Friday, April 19, 2024

Friday links: presentation exchange, things unexpectedly named after people, and more

BiochemistryFriday links: presentation exchange, things unexpectedly named after people, and more


Also this week: interviewing your undergraduate students, the latest on serial fraudsters in EEB, the coming enshittification of Canadian universities, combatting perfectionism and imposter syndrome, and more.

From Jeremy:

Another Expression of Concern for former marine ecologist Danielle Dixson, who faked the data in multiple high-profile papers. My understanding is that the University of Delaware terminated Dixson’s employment; she’s no longer listed among their faculty.

Sticking with serial fraudsters in EEB: Guelph botanist Steven Newmaster has had a second paper retracted. See here for background. Newmaster still has his job; Guelph seems to be trying to sweep the case under the rug. Learn from Delaware’s example, Guelph.

Remembering how godawful the early-to-mid ’90s were for Canada in general, and specifically for Canadian universities. I’ve been a prof at the University of Calgary since 2004. My more senior colleagues’ recollections of the early ’90s line up with the recollections in the linked post. And I can confirm the linked post’s claim that Alberta is the only province in which university budget cuts over the last few years have come close to early ’90s cuts. Sounds like we may get some company over the next decade, tho.

Speaking of the early ’90s (and the ’80s), here’s Andrew Potter’s Substack on the forgotten history of Generation X.

Cosma Shalizi with a novel (to me) idea for finding out what course material the undergraduates in a big course are struggling with: each week, randomly select some students to come in to your office for one-on-one interviews about their recent course work. The value here is both in talking to the students (as opposed to just looking at their marks), and in talking to random students rather than, e.g., the students who voluntarily come to the instructor with questions. I like this idea better than the more familiar (to me) idea of electing a few students as “class representatives” or “student liaisons,” who meet with the instructor every week to talk about how the course is going for the students as a whole. I think elected class representatives are likely to provide a biased picture of how the course is going. Both because the representatives themselves are likely to be atypical students, and because they’re not going to randomly sample student opinion. Click through for the details on how the student interview system worked.

Sticking with Cosma Shalizi, here’s what sounds to me like a great way to kick off a multidisciplinary or interdisciplinary workshop: presentation exchange. Every participant prepares a brief presentation (e.g., on an important open problem in their own field), that a different workshop participant has to deliver and then comment on. Perhaps veteran working group organizer Brian can comment on whether this would also be useful for more narrowly focused working groups.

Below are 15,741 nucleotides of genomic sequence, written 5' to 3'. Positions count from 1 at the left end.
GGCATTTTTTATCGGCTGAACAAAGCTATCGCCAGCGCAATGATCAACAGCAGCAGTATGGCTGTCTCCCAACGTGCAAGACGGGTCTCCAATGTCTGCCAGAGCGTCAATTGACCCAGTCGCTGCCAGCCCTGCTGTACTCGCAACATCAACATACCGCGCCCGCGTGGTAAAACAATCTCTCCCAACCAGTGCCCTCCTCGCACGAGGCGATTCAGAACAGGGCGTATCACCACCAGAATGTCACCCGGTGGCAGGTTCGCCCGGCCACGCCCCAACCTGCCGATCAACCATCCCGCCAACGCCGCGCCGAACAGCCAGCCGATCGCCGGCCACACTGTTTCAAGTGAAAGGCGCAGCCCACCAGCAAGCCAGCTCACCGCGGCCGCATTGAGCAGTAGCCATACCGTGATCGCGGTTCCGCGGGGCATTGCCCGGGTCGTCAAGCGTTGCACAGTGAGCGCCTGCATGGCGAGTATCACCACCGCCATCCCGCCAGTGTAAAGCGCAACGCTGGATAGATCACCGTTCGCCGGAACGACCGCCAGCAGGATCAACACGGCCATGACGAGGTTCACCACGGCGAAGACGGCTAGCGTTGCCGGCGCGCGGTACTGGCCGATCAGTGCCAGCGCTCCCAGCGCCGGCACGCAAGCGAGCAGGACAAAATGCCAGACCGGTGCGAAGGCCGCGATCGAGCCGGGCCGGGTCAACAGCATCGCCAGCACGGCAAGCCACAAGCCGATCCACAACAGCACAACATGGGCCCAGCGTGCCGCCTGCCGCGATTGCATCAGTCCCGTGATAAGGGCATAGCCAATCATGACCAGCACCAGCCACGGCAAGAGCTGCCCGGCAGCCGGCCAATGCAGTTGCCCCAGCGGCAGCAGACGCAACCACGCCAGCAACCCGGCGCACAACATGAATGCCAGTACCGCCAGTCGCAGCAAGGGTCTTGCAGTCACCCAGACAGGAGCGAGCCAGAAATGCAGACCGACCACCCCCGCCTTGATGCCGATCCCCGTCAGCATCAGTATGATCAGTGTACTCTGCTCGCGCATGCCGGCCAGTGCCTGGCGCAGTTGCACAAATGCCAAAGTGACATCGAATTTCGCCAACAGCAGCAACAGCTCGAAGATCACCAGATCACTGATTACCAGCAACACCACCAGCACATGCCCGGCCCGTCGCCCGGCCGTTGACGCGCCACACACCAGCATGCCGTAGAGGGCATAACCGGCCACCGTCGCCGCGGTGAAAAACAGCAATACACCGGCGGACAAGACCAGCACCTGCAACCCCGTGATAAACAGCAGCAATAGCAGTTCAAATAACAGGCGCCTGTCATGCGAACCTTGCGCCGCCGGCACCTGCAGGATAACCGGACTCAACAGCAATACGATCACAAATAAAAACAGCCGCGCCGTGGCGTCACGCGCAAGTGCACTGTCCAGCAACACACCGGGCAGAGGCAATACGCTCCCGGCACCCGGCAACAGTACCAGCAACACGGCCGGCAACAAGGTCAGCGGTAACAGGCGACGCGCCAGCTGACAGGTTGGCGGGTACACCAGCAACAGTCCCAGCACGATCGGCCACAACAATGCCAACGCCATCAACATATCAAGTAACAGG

Things unexpectedly named after people. If Stephen Heard can’t provide some examples involving Latin names, I’ll be disappointed. 🙂 To be clear, the challenge is not to identify species names after surprising people (“Why is that species named after that person?”). The challenge is to identify species that are named after people, but that don’t sound like they’re named after people. Like if Pan troglodytes was named after someone named Troglodyte. I will also accept examples of the converse*: species that sound like they are named after people, but actually aren’t. Say, some millipede that sounds like it’s named after Taylor Swift, but actually is so named merely because it moves switfly. 🙂

*inverse? reverse?

From Meghan:

Here’s a Harvard Business Review piece by Rajani Katta about how not to let perfectionism slow you down. This is such a common topic of conversations that I have with colleagues, students, and others! It relates to this old post I have on the idea of focusing on good enough, and this old post on rough drafts and getting words on the page. One section of Katta’s piece is on how to start, and another is on how to finish — both crucial and so hard sometimes! The piece also reminds me of things in Under Pressure by Lisa Damour, whose writing I love. She talks about coaching girls in how to spend less time on schoolwork, with a goal of helping them be happier and healthier.

I’m not sure if we’ve had a LinkedIn post as a Friday link yet, but I thought this post by Liz Fosslein about a way to reframe a common aspect of imposter syndrome is likely to be helpful to many, and the cartoon comparing the internal reaction of “When I do something well” to “When I make a minor mistake” is all too true! I ended up going down a rabbit hole of her cartoons — they capture so many aspects of science/academia! This one on success & failure is also great, but, really, click over and look at a bunch of her stuff!

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